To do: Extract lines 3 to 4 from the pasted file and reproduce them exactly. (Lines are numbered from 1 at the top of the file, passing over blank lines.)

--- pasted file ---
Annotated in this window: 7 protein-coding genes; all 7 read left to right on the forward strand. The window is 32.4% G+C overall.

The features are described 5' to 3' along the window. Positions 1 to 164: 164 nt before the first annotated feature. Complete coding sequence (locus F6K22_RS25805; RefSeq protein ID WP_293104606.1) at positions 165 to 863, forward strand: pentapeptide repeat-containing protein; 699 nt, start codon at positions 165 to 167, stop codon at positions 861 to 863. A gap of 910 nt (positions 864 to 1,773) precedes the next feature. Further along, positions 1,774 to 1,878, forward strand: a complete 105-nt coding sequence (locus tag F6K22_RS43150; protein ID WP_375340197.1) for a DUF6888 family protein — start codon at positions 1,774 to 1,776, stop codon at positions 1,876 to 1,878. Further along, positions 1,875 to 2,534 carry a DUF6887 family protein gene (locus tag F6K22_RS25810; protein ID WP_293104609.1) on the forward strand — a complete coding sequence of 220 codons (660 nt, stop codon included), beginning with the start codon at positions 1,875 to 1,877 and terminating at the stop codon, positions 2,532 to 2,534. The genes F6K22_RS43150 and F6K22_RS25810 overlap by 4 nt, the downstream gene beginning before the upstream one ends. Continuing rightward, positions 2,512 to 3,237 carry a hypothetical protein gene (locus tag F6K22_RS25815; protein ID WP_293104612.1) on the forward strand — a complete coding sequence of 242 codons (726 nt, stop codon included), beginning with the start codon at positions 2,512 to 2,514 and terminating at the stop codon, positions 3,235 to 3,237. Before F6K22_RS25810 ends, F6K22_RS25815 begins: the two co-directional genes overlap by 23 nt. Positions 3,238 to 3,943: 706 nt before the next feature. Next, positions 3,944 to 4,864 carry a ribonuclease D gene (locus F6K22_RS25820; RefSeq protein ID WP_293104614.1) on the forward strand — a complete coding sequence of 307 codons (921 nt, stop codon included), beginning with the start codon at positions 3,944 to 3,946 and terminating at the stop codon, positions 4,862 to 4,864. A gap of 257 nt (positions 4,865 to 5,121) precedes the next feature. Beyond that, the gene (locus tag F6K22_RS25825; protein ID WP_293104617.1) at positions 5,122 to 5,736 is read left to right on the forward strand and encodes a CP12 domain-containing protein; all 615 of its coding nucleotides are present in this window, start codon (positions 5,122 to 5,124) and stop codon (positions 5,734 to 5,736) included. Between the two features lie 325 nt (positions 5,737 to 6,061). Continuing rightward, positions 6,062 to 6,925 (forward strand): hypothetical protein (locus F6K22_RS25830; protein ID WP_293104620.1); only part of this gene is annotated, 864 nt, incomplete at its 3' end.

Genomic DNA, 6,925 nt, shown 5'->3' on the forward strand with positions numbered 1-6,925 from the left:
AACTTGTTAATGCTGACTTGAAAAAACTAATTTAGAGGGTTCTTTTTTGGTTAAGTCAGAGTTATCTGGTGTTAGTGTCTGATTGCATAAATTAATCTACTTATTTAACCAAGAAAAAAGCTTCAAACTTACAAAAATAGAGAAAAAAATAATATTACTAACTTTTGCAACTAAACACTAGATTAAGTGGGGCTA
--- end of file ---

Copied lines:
Genomic DNA, 6,925 nt, shown 5'->3' on the forward strand with positions numbered 1-6,925 from the left:
AACTTGTTAATGCTGACTTGAAAAAACTAATTTAGAGGGTTCTTTTTTGGTTAAGTCAGAGTTATCTGGTGTTAGTGTCTGATTGCATAAATTAATCTACTTATTTAACCAAGAAAAAAGCTTCAAACTTACAAAAATAGAGAAAAAAATAATATTACTAACTTTTGCAACTAAACACTAGATTAAGTGGGGCTA